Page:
Explosion hits controversial Tokyo war shrine, no injuries
Police received reports of a loud bang and smoke rising near the public bathroom inside the shrine on Monday morning, a spokesman said.
Public broadcaster NHK said the small blast occurred as a larger-than-usual number of people were visiting the shrine for an annual harvest festival.
Police found the ceiling and wall of the bathroom damaged and burned, NHK said, adding that they also found a battery and wire there.
A bomb unit attended the scene and police have now launched an investigation into whether the incident was a targeted attack.
“Fortunately, no one was injured,” a shrine official said, adding that it had not received any threat in connection with the explosion.
The incident came as Japanese authorities were beefing up security in the capital after the Paris attacks that killed 130.
“I was a bit surprised as (terrorism) just occurred in France,” a visitor to the shrine told NHK.
A South Korean national was charged two years ago for attempting to set fire to the shrine, while a man was also arrested in December for suspected arson there, the broadcaster said.
The shrine honours millions of Japan’s war dead, but also controversially includes several senior military and political figures convicted of war crimes.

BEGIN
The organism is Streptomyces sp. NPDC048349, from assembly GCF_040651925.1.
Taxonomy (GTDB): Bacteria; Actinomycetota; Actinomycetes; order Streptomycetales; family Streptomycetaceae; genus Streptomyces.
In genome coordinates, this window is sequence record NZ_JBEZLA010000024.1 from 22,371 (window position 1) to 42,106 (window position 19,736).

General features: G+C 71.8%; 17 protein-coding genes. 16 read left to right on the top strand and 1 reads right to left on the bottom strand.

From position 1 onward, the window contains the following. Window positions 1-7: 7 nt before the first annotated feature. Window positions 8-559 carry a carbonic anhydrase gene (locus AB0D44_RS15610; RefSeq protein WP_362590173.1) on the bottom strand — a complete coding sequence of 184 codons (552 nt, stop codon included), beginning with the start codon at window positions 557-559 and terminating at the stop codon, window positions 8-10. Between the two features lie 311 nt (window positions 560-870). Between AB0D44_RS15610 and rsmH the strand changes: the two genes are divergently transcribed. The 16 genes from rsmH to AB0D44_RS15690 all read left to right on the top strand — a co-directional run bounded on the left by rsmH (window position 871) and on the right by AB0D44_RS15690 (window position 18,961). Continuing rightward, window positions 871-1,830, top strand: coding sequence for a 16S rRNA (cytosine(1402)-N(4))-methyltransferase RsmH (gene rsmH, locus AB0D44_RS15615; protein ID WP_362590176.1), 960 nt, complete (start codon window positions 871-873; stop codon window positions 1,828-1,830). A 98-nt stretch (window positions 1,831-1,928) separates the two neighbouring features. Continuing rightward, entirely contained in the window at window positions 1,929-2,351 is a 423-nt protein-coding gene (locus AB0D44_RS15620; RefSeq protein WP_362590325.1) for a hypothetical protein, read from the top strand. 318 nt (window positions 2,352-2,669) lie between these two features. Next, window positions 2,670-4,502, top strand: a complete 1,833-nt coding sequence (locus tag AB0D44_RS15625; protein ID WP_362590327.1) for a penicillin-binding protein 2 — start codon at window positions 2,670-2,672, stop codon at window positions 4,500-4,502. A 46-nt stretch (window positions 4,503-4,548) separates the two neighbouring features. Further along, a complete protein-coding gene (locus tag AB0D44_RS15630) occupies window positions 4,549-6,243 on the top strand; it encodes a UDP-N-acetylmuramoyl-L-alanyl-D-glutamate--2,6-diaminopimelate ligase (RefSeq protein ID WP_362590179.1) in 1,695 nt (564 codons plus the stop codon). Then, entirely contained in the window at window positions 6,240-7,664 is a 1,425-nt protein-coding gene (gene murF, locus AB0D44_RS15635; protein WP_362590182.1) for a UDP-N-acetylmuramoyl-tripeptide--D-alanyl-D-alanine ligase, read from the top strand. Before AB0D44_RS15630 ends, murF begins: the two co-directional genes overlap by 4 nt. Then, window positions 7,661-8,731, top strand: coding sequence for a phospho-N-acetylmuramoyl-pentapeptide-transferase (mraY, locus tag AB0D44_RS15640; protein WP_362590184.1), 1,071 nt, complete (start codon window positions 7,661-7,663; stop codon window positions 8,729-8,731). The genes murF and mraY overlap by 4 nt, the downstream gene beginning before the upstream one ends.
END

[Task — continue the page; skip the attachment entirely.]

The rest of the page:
Visits to the shrine by senior Japanese politicians routinely draw an angry reaction from Beijing and Seoul, which see it as a symbol of Tokyo’s military past.
An attached museum portrays Japan more as a victim of US aggression in WWII and makes scant reference to the extreme brutality of invading Imperial troops when they stormed through Asia.
In October, three state ministers from Prime Minister Shinzo Abe’s cabinet paid homage to mark the autumn festival.
The nationalist Abe has visited the shrine once during his time in office, in December 2013. That sparked anger among Japan’s neighbours and a diplomatic slap on the wrist from the US, which said it was “disappointed”.
Chinese social media users were quick to laud the bomber.
“I don’t know who blew it up, but they blew it up well,” read one comment on micro-blogging site Sina Weibo, with another adding: “You blew it up well. That’s worthy of celebrating!”
Another user said: “If it were another place, I’d say ‘don’t let it happen again’, but it’s Yasukuni, so I just laughed.”